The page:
Edited from contributions by Jewish Boston
All Jewish celebrations, from holidays to weddings, include wine as a symbol of our joy – not to mention a practical way to increase that joy.
Kiddush also gives us an opportunity to address our relationship with time. As Rabbi Alex Israel of Pardes shares, with Kiddush we sanctify the day and define its meaning. We proclaim this day as significant, holy and meaningful. We fashion time, claim ownership of it, and fashion it as a potent .contact point with God, peoplehood and tradition. This is a quintessential act of Jewish freedom.
Today, we often feel short of time; that time controls us. Kadesh reminds us that true freedom and self-respect is to master and control time for ourselves, to shape our life in accordance with our values.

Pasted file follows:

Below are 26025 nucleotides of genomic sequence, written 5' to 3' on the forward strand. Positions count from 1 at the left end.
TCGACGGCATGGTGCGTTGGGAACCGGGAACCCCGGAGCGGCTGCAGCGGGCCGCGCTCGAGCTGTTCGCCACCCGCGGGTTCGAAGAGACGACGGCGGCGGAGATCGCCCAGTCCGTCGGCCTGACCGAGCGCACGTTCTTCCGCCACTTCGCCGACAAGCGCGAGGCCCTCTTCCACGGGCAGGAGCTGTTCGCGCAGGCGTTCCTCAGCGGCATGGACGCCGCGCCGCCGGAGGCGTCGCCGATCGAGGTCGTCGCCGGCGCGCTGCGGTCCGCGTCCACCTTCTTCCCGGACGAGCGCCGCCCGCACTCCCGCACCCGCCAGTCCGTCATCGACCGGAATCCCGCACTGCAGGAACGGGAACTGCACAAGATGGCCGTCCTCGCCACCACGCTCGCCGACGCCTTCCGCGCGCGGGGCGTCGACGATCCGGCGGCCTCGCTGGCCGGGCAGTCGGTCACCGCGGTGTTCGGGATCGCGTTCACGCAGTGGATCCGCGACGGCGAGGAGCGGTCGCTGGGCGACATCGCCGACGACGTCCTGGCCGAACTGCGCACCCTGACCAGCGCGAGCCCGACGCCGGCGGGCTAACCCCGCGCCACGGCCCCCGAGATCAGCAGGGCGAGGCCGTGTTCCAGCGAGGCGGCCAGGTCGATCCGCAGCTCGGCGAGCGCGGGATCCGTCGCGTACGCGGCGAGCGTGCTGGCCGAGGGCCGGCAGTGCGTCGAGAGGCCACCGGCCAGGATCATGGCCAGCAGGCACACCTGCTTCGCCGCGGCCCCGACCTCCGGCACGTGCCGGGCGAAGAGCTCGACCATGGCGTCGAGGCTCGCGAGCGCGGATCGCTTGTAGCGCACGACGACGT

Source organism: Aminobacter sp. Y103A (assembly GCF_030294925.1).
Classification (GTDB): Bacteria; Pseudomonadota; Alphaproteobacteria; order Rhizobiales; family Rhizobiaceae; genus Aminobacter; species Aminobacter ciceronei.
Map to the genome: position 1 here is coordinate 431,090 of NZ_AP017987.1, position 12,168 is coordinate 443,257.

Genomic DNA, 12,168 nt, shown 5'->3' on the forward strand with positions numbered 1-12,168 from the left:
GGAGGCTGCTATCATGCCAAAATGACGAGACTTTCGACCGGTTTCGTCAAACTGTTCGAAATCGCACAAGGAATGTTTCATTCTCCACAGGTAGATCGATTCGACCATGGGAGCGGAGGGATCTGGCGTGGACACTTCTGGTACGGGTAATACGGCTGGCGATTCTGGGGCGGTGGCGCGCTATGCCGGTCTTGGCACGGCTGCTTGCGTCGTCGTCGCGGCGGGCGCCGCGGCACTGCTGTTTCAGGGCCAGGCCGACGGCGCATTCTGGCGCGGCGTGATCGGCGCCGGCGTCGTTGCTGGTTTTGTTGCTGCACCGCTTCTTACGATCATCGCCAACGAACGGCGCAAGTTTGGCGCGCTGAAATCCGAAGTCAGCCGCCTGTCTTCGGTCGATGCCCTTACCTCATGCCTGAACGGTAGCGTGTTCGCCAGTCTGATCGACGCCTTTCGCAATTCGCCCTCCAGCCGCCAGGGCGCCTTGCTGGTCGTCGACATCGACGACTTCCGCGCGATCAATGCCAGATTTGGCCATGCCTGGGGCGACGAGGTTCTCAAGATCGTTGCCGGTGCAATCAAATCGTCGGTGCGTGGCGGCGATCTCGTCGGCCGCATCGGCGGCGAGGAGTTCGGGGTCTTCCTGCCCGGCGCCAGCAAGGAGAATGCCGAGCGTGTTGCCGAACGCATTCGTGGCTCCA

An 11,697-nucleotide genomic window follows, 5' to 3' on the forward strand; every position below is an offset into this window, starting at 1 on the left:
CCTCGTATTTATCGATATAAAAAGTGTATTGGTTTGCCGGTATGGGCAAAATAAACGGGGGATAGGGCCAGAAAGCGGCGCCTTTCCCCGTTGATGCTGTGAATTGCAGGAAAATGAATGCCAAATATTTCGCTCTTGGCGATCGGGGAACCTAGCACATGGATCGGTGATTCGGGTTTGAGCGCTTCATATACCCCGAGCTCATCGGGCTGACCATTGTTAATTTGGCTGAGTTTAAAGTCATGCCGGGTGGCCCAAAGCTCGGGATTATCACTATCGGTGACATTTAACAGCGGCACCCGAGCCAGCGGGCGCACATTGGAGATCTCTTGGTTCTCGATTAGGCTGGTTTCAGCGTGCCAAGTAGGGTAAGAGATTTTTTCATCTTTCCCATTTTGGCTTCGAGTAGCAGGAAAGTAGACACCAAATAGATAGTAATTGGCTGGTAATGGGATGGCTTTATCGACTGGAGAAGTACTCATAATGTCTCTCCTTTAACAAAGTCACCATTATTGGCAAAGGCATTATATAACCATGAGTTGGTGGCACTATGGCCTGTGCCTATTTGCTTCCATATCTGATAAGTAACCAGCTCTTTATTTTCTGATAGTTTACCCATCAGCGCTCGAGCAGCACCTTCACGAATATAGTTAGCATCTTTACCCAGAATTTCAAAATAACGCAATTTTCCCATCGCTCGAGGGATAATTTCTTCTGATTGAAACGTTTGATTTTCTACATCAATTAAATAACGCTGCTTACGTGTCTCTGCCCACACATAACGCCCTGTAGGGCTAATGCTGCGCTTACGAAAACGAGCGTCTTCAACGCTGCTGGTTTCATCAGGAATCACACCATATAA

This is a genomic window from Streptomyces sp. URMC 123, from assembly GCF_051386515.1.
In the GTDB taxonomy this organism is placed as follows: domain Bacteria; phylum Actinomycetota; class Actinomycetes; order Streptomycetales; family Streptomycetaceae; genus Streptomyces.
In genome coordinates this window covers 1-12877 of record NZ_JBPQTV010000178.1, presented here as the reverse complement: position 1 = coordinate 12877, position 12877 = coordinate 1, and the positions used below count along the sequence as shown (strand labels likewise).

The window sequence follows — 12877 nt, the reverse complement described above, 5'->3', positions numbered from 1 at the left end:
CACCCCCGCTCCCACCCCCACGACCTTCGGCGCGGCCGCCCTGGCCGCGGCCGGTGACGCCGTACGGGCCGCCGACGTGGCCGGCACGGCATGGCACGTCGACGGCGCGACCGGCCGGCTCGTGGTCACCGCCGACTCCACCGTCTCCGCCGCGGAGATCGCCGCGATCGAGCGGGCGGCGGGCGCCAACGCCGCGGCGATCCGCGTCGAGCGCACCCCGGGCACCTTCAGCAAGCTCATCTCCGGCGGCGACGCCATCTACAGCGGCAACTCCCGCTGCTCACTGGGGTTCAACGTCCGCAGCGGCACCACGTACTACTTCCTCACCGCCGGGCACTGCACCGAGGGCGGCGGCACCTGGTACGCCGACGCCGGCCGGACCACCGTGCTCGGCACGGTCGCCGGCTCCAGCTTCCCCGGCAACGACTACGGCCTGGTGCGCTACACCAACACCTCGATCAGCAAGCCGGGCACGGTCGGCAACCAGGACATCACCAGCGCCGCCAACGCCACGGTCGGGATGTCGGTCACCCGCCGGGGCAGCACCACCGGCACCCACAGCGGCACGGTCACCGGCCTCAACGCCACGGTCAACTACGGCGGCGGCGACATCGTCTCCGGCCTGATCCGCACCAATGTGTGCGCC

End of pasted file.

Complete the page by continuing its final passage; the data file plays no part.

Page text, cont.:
The seder starts with wine and then gives us three more opportunities to refill our cup and drink.
בָּרוּךְ אַתָּה יְיָ, אֱלֹהֵינוּ מֶלֶךְ הָעוֹלָם, בּוֹרֵא פְּרִי הַגָּפֶן
Baruch Atah Eloheinu ruach ha-olam, borei p’ree hagafen.
We praise God, Present in Everything, who creates the fruit of the vine.
בָּרוּךְ אַתָּה יְיָ, אֱלֹהֵינוּ מֶלֶךְ הָעוֹלָם, שֶׁהֶחֱיָנוּ וְקִיְּמָנוּ וְהִגִּיעָנוּ לַזְּמַן הַזֶּה
Baruch Atah Eloheinu ruach, she-hechiyanu v’key’manu v’higiyanu lazman hazeh.
We praise God, Present Everything, who has kept us alive, raised us up, and brought us to this happy moment.
Drink the first glass of wine!
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